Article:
Self-Employed Sick Pay: How to Get Paid on Sick Days
Author: Russell SmithSeptember 30, 2019
Self-employed sick pay is a sore subject for many small business owners, but there are ways to protect yourself. RS Accountancy explains the steps you can take.
Those familiar with traditional employment in Britain will be aware of Statutory Sick Pay — or SSP. In short, if you are unwell and cannot work, you are entitled to your wages despite not providing your employer with the services and skills you’ve been hired for. Sick pay exists to protect individuals from financial difficulties following times of illness.
However, this is only a protective measure for those under contract employment with a business. Self-employed sick pay is very different and, indeed, virtually non-existent. While it is possible to arrange terms with a business you work with if you provide exclusive services, similar to a contracted employee, this circumstance is highly unlikely. For most self-employed individuals, work is carried out for a variety of clients and customers, none of whom will offer you payment if you are unable to provide them with the products or services they require.
If you are a self-employed plumber, for example, and can’t make it over to fix a broken boiler because you are sick, your customer isn’t going to just pay you anyway. So what do you do? Without protection, you could face serious financial problems in the event of sickness, but since you can’t claim actual self-employed sick pay, how do you maintain income?
Increase Your Hourly Wage
The average number of sick days in the UK per person is 5.6 per year. Essentially, this means you are probably going to miss six days of income to things like colds and migraines, etc. That equates to roughly 2.5% of your annual income.
While 2.5% doesn’t sound like a lot, it can make a very serious dent in your earnings. With the average self-employed income being £33,000 per year, a 2.5% loss of that income is over £800. Ask yourself, can you afford to lose £800 a year?
The way to protect yourself against sick days is not to work yourself into the ground avoiding them but to instead secure more income to cover your losses. If you increase your hourly rate by 2.5%, you can stabilise your income in the event of sickness. 2.5% might take a huge chunk out of annual income, but when applied to hourly rates, it is unlikely to be a large enough increase to deter customers from using your services.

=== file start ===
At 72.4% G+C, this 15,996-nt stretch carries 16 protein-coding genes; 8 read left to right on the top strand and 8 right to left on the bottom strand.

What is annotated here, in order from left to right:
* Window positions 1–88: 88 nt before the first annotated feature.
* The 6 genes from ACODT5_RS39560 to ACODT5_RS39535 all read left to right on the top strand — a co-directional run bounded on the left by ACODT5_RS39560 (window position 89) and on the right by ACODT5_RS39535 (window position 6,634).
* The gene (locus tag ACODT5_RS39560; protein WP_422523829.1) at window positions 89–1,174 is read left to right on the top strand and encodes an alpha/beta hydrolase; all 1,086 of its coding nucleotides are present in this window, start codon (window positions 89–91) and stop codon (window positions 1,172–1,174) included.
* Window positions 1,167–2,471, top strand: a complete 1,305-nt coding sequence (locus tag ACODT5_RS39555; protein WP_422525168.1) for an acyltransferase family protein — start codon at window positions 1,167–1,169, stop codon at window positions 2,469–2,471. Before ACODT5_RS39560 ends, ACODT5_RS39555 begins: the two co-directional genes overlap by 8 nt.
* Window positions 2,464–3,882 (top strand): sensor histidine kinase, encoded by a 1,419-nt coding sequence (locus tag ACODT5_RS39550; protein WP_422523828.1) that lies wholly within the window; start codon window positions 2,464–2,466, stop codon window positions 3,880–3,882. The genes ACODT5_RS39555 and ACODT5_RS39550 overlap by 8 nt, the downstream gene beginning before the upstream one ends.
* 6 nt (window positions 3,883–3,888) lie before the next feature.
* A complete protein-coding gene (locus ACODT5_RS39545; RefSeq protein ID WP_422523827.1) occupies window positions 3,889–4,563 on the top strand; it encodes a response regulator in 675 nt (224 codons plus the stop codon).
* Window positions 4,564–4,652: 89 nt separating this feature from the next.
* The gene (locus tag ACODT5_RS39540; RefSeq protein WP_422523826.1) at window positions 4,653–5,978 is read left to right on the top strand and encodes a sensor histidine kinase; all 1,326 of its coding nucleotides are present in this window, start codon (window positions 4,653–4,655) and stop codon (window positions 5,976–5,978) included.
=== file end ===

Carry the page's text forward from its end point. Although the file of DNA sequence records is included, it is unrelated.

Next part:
There were 253 working days in 2018. If you were to work a traditional eight-hour day and earned an average of £33,000, you’d be looking at an hourly rate of £16.30 an hour. Add an extra 40p on that to cover your potential sick days and you’ll earn the same per annum, but you’ll have covered money lost to sick days.
Need help figuring out the best way to protect your income from sick days? Our accountants from Leeds can support your goals!
Obtain Self-Employed Sick Pay Insurance
Self-employed sick pay insurance, otherwise known as Income Protection Insurance, can be an important way of securing income in the event of long-term illness. Payments come in either as monthly instalments or a lump sum if you face an injury or recovery period.
The concept behind self-employed sick pay insurance is simple. While you work, you pay monthly fees to an insurance provider. In the event of sickness or injury, they’ll then pay you the amount you would have been earning if you hadn’t fallen ill.
For self-employed individuals, this can be an essential lifeline in the event of significant sickness that takes you out of work for a long period. Without it, your only other recourse is financial aid from the government in the form of Universal Credit or ESA — the latter of which we will discuss in the next section of this blog. The problem with government support is that it is financially limited. While it provides you with money that you can live on, it may be significantly lower than your current levels of income. For example, ESA payments start at £73 a week and are capped at just below £112. If you have dependants, mortgage payments or other important bills to pay, this is unlikely to support your current lifestyle. Self-employed sick pay insurance protects you from having to make major changes to remain financially stable.
Claim Employment and Support Allowance
In the most serious situations, you may be able to secure income support from the government in the form of Employment and Support Allowance — or ESA.
ESA has been established to provide financial assistance to workers who are unable to continue work or require aid in getting back into work. If you don’t have income protection insurance, this is essential.
To qualify for ESA, you must have had both recent self-employment and contributed a sufficient amount of National Insurance Tax in the previous two to three years. Claiming ESA is a long and drawn-out process, so it should only be considered as a form of self-employed sick pay for those who are aware that they are going to unwell for a considerable amount of time and have evidence from medical practitioners to support your claim.
It’s important to note that you cannot apply for ESA if you also have another form of employment that is providing you with sick pay.
Concerned about financial stability without self-employed sick pay? Get in touch with our online chartered accountants today!
Russell Smith is an award-winning accountant and founder of RS Accountancy. With over a decade of experience running his company, he has worked with countless small businesses just like yours, helping them grow profits and manage their finances. Russell is also a prolific financial writer, having contributed to such publications as The Guardian, The Telegraph and The Daily Mail.